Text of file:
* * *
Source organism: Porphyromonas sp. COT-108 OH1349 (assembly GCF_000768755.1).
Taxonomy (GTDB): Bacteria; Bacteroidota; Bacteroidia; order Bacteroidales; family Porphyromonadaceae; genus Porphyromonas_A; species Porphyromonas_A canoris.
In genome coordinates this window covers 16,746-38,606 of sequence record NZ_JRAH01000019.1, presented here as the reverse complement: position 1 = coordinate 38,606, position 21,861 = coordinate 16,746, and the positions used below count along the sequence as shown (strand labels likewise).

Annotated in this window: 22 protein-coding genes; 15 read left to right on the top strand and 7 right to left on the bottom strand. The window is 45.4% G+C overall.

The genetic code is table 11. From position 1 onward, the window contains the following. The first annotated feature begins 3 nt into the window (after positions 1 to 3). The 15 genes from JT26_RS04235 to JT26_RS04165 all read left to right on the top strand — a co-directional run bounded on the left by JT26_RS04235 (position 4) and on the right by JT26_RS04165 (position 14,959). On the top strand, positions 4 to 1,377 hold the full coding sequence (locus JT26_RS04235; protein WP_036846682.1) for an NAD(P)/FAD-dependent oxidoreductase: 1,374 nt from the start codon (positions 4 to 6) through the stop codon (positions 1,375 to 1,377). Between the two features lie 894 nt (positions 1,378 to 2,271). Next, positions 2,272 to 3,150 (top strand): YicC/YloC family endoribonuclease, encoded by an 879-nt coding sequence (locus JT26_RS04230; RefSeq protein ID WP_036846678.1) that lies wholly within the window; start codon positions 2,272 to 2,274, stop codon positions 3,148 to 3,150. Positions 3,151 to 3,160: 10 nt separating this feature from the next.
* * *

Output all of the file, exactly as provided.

Source organism: Porphyromonas sp. COT-108 OH1349 (assembly GCF_000768755.1).
Taxonomy (GTDB): Bacteria; Bacteroidota; Bacteroidia; order Bacteroidales; family Porphyromonadaceae; genus Porphyromonas_A; species Porphyromonas_A canoris.
In genome coordinates this window covers 16,746-38,606 of sequence record NZ_JRAH01000019.1, presented here as the reverse complement: position 1 = coordinate 38,606, position 21,861 = coordinate 16,746, and the positions used below count along the sequence as shown (strand labels likewise).

Annotated in this window: 22 protein-coding genes; 15 read left to right on the top strand and 7 right to left on the bottom strand. The window is 45.4% G+C overall.

The genetic code is table 11. From position 1 onward, the window contains the following. The first annotated feature begins 3 nt into the window (after positions 1 to 3). The 15 genes from JT26_RS04235 to JT26_RS04165 all read left to right on the top strand — a co-directional run bounded on the left by JT26_RS04235 (position 4) and on the right by JT26_RS04165 (position 14,959). On the top strand, positions 4 to 1,377 hold the full coding sequence (locus JT26_RS04235; protein WP_036846682.1) for an NAD(P)/FAD-dependent oxidoreductase: 1,374 nt from the start codon (positions 4 to 6) through the stop codon (positions 1,375 to 1,377). Between the two features lie 894 nt (positions 1,378 to 2,271). Next, positions 2,272 to 3,150 (top strand): YicC/YloC family endoribonuclease, encoded by an 879-nt coding sequence (locus JT26_RS04230; RefSeq protein ID WP_036846678.1) that lies wholly within the window; start codon positions 2,272 to 2,274, stop codon positions 3,148 to 3,150. Positions 3,151 to 3,160: 10 nt separating this feature from the next.